Purple Hibiscus is another best seller by aunty Chimamanda Ngozi Adichie. The story is told from the perspective of a young Nigerian girl named Kambili, who is growing up in a hostile home environment with her older brother Jaja. Her father Eugene, is a rich and successful owner of a paper called the Standard. Eugene is also a devout catholic who is very legalistic, and holds his family to unrealistically high expectations. He shuns his Igbo culture, and refuses to associate with his father Papa-Nnukwu, because he is a tribalist. He controls every aspect of his children lives, and teaches them to condemn anyone who doesn't practice catholicism the same way they do. Throughout the story, Kambili is confronted with situations that contradict her strict upbringing, and she struggles with breaking her fathers rules. She wants to have a relationship with her grandfather, but she knows he is a heathen and her father wouldn't approve. She notices that her cousins enjoy life a lot more, even though they don't have much. She is trapped but cannot escape her imprisonment unless drastic measures are taken, and that exactly what happened.
The story takes place around 1993 - 1998 during the time of Abacha became the head of state in Nigeria. Abacha lead a successful coup that took over the government, and there was wide spread human rights abuse. Eugene, being a man of integrity, chose to publish articles that challenged this regime and expose the truth. Eugene was also a well respected leader in his community, known for donating large sums of money to the St. Agnes church, and many non-profit organizations. His wife was a humble woman of God who was obey her husbands wished to a fault. People admired this family, not knowing that Eugene was physically abusive. His punishments caused his wife to have miscarriages, caused Jaja to have a permanently damaged finger, and put Kambili in the hospital for weeks. Things within the family began to fall apart, once Kambili and Jaja were exposed to a healthy home environment at their aunty Ifeoma's house in Nnsukka. They were influenced by their outspoken and hardworking cousins Amkaka, Obiora and Chima. Kambili met Father Amadi, a genuine priest who showed his love for Christ not only through his actions, but also through the way he treated people. They also had the opportunity to spend time with their grandfather which changed their perception of heathens.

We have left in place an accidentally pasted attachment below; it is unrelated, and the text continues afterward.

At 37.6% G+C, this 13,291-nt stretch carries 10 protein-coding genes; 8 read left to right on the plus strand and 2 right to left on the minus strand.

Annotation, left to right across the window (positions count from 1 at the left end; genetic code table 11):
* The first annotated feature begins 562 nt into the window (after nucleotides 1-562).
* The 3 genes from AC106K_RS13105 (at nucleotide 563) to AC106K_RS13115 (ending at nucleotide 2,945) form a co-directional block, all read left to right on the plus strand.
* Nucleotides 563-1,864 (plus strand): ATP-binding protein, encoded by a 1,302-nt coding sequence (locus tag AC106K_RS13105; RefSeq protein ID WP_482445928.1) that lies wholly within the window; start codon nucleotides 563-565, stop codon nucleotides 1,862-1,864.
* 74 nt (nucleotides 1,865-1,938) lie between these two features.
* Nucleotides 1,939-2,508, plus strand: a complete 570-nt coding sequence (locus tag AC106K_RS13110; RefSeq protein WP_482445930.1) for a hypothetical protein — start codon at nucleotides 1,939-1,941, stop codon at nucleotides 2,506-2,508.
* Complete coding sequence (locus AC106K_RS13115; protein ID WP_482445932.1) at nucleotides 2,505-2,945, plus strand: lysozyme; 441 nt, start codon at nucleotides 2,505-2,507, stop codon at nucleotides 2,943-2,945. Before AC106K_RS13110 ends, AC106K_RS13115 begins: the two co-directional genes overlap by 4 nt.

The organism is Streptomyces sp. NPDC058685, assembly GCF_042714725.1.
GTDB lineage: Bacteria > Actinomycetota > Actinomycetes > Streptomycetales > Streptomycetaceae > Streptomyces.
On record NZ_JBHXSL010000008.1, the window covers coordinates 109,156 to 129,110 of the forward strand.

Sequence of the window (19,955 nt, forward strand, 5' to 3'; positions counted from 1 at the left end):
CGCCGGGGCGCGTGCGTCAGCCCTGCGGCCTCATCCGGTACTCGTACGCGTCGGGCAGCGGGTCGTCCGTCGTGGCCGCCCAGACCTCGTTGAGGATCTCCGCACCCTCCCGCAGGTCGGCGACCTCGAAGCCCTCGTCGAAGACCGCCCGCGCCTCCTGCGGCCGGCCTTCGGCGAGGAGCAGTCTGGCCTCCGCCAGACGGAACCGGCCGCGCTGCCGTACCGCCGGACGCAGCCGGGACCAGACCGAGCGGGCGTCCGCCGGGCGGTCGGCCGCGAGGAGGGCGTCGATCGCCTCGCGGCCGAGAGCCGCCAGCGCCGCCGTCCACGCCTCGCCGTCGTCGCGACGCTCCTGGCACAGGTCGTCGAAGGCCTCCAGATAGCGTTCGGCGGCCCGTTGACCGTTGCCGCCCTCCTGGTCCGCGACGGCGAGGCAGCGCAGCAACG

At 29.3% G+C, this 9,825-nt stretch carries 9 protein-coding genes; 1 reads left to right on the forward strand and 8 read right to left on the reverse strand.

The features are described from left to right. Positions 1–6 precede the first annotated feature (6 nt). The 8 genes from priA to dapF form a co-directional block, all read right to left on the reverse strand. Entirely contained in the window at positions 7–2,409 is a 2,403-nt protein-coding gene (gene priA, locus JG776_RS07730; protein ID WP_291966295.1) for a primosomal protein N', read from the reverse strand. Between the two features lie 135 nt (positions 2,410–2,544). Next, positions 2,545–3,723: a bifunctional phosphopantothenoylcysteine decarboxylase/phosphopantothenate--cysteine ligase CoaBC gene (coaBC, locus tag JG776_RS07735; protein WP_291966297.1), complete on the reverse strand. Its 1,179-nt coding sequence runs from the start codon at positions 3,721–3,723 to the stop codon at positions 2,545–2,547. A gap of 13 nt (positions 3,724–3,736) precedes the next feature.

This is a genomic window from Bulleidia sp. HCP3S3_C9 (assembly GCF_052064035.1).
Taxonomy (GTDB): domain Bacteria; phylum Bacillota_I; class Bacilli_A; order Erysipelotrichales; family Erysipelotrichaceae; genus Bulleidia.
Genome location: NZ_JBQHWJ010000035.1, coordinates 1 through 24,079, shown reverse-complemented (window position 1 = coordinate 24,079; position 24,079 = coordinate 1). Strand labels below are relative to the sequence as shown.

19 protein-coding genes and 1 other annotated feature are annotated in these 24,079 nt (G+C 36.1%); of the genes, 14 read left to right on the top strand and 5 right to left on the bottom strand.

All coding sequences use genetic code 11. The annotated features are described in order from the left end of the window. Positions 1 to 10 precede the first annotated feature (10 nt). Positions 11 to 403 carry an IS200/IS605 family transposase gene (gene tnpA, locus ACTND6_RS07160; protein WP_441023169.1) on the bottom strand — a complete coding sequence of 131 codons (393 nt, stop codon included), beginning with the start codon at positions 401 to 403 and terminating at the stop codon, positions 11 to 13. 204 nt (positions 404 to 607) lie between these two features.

I love this story because it sheds light on a few important topics in our culture. There's the charitable rich man who secretly harms his family. He also represents those who assume that African culture is innately sinful and adopt the white mans cultural norms as biblical principles to live by. There's the submissive African mother who is so grateful to be chosen as a wife that she stands by as her children are assaulted, and takes the blame for the miscarriage that her husband causes. There's the sheltered and highly pressured children who follow religious rules and attain perfect grades due to fear. These are all common themes that most African families deal with to some degree, and it's important that we shed light on these things because they normally go unnoticed and unresolved.